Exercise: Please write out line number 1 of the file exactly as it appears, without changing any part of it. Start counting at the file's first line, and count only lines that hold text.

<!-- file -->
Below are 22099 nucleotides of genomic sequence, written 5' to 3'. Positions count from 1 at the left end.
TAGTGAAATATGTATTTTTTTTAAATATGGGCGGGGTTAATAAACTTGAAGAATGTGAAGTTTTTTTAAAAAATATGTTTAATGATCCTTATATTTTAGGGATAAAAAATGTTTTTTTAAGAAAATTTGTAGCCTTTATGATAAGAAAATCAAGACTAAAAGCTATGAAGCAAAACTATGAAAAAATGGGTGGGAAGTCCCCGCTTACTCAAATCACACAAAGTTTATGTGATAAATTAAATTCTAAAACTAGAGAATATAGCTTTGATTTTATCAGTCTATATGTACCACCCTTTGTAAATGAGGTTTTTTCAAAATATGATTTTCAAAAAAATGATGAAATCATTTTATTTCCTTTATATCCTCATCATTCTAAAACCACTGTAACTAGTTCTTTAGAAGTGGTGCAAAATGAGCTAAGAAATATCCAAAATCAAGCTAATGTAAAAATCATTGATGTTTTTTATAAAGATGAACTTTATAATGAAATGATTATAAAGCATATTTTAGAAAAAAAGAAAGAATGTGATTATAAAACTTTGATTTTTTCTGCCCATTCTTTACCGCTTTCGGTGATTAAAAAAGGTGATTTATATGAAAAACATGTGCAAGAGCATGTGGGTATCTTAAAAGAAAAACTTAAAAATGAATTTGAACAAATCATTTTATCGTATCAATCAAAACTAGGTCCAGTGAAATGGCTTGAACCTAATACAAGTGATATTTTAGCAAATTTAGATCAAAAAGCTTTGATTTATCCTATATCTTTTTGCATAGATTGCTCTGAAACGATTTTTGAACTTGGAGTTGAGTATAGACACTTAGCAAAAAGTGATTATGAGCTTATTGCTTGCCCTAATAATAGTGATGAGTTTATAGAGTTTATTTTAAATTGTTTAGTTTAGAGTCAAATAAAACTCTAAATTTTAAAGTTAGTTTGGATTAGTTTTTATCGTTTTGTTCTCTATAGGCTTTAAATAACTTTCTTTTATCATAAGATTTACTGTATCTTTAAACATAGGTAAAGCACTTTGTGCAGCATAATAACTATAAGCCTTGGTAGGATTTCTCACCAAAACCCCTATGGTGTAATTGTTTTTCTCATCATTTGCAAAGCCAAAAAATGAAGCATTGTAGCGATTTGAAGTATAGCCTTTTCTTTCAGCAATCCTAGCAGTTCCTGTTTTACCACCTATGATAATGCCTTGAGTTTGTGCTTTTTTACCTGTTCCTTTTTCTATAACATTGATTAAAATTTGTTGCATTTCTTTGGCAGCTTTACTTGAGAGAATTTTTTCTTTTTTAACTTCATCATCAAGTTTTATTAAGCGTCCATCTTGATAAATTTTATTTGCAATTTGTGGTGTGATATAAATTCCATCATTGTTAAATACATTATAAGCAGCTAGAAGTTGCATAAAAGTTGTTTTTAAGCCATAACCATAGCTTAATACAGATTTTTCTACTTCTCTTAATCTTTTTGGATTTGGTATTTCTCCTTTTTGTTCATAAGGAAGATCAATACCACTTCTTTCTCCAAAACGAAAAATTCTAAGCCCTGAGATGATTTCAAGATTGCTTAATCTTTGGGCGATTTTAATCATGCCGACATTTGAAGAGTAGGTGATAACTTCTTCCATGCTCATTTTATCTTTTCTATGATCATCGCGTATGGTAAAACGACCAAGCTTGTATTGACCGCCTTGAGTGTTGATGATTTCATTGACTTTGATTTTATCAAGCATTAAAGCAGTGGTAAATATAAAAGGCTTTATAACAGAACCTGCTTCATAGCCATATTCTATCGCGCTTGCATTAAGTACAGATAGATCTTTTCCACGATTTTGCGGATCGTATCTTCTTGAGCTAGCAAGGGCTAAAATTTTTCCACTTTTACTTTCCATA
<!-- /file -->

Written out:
Below are 22099 nucleotides of genomic sequence, written 5' to 3'. Positions count from 1 at the left end.